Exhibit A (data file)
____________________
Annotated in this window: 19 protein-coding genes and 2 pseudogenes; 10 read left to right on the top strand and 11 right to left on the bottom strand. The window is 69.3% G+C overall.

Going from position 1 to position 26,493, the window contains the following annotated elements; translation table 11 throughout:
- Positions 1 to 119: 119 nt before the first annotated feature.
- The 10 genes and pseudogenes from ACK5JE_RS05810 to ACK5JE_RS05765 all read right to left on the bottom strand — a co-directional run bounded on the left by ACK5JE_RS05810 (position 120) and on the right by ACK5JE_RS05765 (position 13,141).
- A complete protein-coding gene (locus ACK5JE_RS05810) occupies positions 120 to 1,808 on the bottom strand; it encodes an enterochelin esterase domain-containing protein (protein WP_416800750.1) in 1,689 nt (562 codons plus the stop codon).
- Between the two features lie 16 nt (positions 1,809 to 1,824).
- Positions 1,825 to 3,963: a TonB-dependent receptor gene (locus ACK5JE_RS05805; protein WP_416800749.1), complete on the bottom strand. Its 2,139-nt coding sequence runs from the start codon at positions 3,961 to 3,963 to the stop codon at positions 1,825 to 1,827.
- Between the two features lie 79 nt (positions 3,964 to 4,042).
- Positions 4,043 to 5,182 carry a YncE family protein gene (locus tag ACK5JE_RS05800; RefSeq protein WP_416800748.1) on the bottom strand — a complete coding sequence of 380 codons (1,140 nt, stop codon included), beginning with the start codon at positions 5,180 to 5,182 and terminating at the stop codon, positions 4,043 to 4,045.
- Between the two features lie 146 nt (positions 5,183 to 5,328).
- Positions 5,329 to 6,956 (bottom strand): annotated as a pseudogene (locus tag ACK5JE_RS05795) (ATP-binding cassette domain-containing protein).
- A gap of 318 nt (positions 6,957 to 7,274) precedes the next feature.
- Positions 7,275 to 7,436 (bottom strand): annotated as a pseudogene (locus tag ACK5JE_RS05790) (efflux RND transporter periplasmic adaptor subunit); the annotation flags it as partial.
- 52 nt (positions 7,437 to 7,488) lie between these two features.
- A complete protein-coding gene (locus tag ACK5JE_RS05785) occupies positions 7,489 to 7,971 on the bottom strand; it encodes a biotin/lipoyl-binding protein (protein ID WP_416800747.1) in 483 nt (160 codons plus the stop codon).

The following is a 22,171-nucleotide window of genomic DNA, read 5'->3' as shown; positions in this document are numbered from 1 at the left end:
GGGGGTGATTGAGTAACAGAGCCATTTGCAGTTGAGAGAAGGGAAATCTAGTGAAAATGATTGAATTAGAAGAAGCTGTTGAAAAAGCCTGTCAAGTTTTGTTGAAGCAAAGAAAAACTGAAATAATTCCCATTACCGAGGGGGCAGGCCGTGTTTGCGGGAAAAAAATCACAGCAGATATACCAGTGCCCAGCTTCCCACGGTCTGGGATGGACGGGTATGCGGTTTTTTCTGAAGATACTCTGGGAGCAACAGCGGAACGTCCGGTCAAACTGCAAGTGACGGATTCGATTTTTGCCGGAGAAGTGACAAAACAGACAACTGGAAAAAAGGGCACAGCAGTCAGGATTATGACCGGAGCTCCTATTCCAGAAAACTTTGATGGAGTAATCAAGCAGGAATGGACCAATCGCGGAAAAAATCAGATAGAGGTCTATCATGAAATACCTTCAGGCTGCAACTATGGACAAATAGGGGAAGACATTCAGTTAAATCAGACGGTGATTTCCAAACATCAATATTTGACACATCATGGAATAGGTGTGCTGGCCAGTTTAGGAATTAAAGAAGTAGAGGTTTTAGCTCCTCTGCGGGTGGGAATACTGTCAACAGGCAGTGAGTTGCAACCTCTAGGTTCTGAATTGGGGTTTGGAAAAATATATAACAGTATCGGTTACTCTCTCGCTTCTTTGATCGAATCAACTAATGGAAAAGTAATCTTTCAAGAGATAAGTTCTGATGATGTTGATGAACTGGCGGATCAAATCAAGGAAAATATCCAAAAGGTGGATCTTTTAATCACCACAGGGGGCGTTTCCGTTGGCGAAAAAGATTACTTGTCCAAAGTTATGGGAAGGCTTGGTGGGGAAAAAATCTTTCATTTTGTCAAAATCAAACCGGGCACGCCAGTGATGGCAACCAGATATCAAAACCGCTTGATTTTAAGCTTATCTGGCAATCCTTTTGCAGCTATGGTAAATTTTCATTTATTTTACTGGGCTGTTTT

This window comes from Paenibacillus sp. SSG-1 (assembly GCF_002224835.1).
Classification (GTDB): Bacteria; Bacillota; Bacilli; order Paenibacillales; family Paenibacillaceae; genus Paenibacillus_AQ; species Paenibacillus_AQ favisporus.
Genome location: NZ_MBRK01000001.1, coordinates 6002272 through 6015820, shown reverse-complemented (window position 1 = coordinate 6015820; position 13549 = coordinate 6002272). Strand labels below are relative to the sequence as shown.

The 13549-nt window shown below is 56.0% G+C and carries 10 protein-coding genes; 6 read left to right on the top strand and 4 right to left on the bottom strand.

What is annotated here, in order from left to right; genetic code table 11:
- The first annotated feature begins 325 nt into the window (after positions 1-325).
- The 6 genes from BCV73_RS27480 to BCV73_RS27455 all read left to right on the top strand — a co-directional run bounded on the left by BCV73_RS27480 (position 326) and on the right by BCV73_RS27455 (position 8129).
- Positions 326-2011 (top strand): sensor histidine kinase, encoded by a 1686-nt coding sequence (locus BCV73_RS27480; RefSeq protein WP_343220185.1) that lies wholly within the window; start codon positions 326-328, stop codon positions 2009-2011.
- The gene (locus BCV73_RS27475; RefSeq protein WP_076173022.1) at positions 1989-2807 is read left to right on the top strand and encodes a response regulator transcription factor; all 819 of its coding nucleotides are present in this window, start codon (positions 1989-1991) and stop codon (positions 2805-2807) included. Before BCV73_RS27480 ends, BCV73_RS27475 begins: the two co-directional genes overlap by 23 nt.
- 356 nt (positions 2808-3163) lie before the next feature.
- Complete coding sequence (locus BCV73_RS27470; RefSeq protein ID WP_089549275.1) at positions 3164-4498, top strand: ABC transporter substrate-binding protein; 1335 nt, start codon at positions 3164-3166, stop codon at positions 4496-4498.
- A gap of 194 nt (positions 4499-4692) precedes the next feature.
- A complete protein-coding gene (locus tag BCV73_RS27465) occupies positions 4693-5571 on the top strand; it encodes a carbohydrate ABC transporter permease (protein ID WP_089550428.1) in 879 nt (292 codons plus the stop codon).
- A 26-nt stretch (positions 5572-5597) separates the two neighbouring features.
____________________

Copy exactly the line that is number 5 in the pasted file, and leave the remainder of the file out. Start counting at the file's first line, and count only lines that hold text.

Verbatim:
- A complete protein-coding gene (locus ACK5JE_RS05810) occupies positions 120 to 1,808 on the bottom strand; it encodes an enterochelin esterase domain-containing protein (protein WP_416800750.1) in 1,689 nt (562 codons plus the stop codon).